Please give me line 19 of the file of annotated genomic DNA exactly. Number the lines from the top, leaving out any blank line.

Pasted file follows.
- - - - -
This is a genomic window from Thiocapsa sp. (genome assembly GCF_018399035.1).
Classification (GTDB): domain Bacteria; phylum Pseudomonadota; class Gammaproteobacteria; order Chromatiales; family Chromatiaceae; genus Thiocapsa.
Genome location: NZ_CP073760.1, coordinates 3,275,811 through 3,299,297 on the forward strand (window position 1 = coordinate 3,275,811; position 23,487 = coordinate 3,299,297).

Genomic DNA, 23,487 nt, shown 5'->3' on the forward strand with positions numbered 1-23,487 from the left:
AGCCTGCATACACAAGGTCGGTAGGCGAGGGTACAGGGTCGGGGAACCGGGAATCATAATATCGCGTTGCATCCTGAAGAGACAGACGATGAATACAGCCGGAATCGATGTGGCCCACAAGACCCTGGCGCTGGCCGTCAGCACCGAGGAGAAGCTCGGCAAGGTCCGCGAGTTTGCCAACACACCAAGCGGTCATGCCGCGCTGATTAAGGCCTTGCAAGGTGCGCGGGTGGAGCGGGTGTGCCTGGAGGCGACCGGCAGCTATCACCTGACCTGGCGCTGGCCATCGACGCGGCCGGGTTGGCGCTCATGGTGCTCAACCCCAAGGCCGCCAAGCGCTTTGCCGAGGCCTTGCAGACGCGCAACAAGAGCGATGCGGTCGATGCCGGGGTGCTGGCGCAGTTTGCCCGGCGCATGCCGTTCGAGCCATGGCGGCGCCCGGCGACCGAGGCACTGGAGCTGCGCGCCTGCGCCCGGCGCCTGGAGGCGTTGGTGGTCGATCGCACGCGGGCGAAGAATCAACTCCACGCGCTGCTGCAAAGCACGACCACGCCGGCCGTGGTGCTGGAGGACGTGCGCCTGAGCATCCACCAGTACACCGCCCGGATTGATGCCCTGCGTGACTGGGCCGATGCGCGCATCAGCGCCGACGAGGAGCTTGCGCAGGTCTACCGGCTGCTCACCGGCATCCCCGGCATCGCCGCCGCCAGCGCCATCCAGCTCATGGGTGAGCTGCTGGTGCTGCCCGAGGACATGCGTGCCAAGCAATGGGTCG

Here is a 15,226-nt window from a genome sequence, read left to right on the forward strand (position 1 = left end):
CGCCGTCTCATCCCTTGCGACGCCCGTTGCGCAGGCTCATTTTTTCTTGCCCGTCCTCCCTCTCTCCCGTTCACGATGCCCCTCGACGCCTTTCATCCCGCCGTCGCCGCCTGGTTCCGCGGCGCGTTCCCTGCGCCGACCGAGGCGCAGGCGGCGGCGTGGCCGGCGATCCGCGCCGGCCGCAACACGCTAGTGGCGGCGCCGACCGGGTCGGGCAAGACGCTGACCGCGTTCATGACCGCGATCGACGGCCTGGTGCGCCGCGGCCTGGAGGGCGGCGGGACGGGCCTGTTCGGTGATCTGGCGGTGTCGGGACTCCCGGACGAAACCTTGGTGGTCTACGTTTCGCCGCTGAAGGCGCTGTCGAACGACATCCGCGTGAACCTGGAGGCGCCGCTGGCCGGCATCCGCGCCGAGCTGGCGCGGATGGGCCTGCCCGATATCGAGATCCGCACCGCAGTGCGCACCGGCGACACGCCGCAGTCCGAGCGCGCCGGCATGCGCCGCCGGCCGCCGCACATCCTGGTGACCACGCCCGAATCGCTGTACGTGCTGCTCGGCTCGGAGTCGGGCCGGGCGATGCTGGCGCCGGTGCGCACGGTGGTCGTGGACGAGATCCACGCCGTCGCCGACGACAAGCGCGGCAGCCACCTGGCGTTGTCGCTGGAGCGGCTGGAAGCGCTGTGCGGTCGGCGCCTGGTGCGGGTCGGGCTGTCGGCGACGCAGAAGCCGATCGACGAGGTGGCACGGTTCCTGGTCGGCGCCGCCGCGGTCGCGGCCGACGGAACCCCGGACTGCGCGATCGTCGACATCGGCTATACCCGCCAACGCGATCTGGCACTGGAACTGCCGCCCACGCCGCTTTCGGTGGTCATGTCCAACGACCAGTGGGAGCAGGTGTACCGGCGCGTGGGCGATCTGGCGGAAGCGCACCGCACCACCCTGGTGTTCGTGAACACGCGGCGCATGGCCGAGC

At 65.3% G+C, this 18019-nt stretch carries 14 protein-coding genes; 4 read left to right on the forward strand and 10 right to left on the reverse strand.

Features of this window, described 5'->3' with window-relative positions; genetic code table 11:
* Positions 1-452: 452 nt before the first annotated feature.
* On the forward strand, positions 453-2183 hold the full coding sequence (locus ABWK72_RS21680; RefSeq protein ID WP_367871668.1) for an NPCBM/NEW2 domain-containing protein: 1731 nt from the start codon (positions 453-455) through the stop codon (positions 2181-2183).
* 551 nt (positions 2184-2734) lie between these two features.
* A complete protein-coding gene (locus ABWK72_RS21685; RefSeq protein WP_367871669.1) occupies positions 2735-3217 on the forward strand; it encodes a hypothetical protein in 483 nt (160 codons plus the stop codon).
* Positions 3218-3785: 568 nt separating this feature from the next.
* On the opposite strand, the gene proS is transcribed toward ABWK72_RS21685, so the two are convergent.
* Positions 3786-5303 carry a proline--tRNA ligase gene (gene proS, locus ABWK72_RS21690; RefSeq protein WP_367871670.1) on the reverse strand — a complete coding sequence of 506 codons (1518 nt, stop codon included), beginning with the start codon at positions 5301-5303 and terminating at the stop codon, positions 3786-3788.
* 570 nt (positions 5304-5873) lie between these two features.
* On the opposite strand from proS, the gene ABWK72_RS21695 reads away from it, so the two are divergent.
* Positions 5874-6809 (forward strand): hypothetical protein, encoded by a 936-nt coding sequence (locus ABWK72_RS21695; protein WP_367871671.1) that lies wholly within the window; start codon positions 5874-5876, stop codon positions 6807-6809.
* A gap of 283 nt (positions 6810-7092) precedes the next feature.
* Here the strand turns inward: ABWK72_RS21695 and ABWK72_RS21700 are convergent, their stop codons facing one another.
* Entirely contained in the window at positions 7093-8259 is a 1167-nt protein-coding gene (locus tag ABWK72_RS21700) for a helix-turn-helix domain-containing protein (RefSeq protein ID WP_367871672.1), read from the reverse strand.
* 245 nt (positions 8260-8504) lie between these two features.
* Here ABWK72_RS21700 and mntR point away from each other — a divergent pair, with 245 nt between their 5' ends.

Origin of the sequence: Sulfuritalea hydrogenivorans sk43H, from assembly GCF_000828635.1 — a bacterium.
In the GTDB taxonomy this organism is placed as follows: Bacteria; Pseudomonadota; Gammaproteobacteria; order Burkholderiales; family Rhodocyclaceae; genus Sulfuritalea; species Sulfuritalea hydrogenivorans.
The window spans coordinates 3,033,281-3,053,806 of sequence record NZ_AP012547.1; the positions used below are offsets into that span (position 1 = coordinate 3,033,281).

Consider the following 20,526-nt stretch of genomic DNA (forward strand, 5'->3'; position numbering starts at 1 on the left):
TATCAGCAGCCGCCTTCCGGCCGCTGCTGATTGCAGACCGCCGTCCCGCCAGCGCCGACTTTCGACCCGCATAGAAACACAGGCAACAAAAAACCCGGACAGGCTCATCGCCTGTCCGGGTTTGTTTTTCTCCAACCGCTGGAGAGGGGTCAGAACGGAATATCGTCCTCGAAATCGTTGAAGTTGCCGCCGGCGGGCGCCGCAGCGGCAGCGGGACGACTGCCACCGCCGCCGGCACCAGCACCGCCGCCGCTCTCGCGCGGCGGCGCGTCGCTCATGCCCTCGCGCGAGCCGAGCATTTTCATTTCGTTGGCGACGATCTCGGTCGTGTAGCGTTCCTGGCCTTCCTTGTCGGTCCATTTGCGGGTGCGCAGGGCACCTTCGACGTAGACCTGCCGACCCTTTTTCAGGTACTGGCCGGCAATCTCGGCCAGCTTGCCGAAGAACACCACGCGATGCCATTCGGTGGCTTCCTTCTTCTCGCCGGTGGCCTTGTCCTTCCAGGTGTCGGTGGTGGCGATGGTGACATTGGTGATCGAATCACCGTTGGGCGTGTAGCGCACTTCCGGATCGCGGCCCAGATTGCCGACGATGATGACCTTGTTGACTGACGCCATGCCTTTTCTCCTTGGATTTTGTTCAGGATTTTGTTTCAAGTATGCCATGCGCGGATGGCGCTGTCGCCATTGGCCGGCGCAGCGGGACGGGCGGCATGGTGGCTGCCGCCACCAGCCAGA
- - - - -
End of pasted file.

* Positions 5874-6809 (forward strand): hypothetical protein, encoded by a 936-nt coding sequence (locus ABWK72_RS21695; protein WP_367871671.1) that lies wholly within the window; start codon positions 5874-5876, stop codon positions 6807-6809.